Early intervention services
Early intervention services are designed to enable young children to be active and successful participants during the early childhood years and in the future in a variety of settings—in their homes, in child care, in preschool or school programs, and in their communities. The ESIT program supports families with information and skills to ensure they are supported as the most critical influence on their child’s early learning and development.
Early intervention services may include but are not limited to specialized instruction, speech therapy, occupational therapy, or physical therapy.
What to expect from an evaluation
- You will be asked to sign a consent form prior to the evaluation.
- You will be asked to share information about your child’s development, health and medical history. You will be asked to provide information about your family’s resources, priorities and concerns. This information is necessary to help the early intervention team develop a plan that meet the needs of your child and family.
- A team of professionals will work with you to evaluate your child’s development in five areas:
- Physical: Reaching for and grasping toys, crawling, walking, jumping.
- Cognitive: Watching activities, following simple directions, problem-solving.
- Social-emotional: Making needs known, initiating games, starting to take turns.
- Communication: Vocalizing, babbling, using two- to three-word phrases.
- Adaptive: Holding a bottle, eating with fingers, getting dressed.
Parent rights (Procedural Safeguards)
If you have a concern or disagree with any part of the early intervention process, call your Family Resources Coordinator. They can help you explore your concerns.
If your concern has not been addressed, formal dispute resolution options are available to families. The parent rights brochure provides information about dispute resolution options:
Child outcome summary (COS) process
Individualized Family Service Plan (IFSP)
Early intervention helps parents and caregivers support their child’s healthy development. The IFSP contains goals, or outcomes, that you and other members of the team will identify based on your family’s concerns, priorities and resources. Services will be identified to help your child and family meet the IFSP outcomes.
IFSP reviews: How will we know if my child is making progress?
Your child’s service providers track the progress made toward the IFSP outcomes. If your child is not making progress toward the outcome, the IFSP can be reviewed at any time at your request so any necessary changes can be made. The IFSP is required to be reviewed every six months and rewritten annually.
Families are asked to complete a survey as part the annual Individualized Family Service Plan (IFSP) process, and again when a child leaves the early intervention program. To give feedback about your family’s experience in early intervention, please take this brief survey in English or Spanish.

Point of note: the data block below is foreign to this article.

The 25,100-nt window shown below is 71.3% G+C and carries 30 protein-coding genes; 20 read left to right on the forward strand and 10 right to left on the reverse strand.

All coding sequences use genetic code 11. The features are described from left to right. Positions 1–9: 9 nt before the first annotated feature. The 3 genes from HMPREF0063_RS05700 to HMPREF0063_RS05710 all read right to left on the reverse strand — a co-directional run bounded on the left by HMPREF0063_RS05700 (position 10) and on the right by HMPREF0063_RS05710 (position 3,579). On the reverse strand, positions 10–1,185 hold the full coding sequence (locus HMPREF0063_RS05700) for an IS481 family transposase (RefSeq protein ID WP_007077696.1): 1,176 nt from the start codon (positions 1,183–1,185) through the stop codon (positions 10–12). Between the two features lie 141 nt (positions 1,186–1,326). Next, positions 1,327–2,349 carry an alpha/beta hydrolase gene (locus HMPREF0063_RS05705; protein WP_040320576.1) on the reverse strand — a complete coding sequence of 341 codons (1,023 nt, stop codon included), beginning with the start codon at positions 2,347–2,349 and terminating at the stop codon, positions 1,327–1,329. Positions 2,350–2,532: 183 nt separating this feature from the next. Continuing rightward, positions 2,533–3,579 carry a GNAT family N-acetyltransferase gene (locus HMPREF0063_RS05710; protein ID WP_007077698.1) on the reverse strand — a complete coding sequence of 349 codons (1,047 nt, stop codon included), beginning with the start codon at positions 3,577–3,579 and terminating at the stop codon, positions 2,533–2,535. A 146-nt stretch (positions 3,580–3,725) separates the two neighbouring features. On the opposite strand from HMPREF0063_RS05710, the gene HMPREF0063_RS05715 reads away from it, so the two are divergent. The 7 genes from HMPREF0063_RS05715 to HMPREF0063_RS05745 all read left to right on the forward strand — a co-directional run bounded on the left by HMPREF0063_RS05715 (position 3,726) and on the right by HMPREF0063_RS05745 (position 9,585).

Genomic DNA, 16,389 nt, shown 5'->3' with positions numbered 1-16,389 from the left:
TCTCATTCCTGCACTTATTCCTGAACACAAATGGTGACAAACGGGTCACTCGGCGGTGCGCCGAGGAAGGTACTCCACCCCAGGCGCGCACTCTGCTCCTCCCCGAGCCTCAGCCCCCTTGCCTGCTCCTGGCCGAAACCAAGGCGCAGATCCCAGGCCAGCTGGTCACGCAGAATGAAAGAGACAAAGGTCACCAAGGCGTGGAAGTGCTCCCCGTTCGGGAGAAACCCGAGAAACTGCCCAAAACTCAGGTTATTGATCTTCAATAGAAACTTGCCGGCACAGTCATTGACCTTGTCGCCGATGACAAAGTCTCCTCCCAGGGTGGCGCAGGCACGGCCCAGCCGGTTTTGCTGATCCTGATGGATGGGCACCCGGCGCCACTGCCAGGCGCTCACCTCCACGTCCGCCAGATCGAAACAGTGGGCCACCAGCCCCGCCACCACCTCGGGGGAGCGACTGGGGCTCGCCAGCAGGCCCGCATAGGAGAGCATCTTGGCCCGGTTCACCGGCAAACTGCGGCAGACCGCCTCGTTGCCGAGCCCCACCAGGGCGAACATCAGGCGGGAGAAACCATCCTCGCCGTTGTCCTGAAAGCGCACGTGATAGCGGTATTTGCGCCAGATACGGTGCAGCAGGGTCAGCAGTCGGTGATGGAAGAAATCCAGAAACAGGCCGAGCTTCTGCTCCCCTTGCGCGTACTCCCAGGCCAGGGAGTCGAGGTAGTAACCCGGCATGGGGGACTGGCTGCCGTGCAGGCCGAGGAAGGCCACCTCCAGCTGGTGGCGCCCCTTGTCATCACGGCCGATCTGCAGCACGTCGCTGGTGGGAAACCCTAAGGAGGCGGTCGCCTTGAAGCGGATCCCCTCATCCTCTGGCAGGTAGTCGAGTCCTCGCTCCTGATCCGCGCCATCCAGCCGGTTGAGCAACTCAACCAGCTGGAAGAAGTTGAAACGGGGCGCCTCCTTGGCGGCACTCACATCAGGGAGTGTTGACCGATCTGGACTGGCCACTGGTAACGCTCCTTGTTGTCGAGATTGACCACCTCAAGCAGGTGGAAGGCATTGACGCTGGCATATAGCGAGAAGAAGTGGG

Transition: What happens at age 3?
Early intervention services end on your child’s third birthday. Prior to your child’s third birthday, a transition plan will be developed. The plan may include other programs or services for your child. Some children are eligible for early childhood special education services provided by the local school district. The transition brochure contains more information about the transition process.
- Families are Important video: This training video provides an overview of the IDEA, Part C Early Intervention in Washington. The training is available in English and Spanish from Washington’s parent training and information center, Partnerships for Action Voices for Empowerment (PAVE). It is designed by families, for families and is intended to be used with the participant manual that can be downloaded from PAVE’s website.
- Our Next Step video: This training curriculum explains the transition process from early intervention services at age 3. It guides families through the transition process from Part C of IDEA to Part B special education preschool. The training is available in English and Spanish from Washington’s parent training and information center, Partnerships for Action Voices for Empowerment (PAVE). It is designed by families, for families and is intended to be used with the participant manual that can be downloaded from PAVE’s website.
Parent leadership: Are there other opportunities for me to be involved?
ESIT welcomes involvement from families who participate in early intervention. There are opportunities for parent leadership at the local and state levels. For more information, please contact the ESIT Parent Participation Coordinator at (360) 725-4413.
Read more about parent involvement through Washington interagency coordinating councils.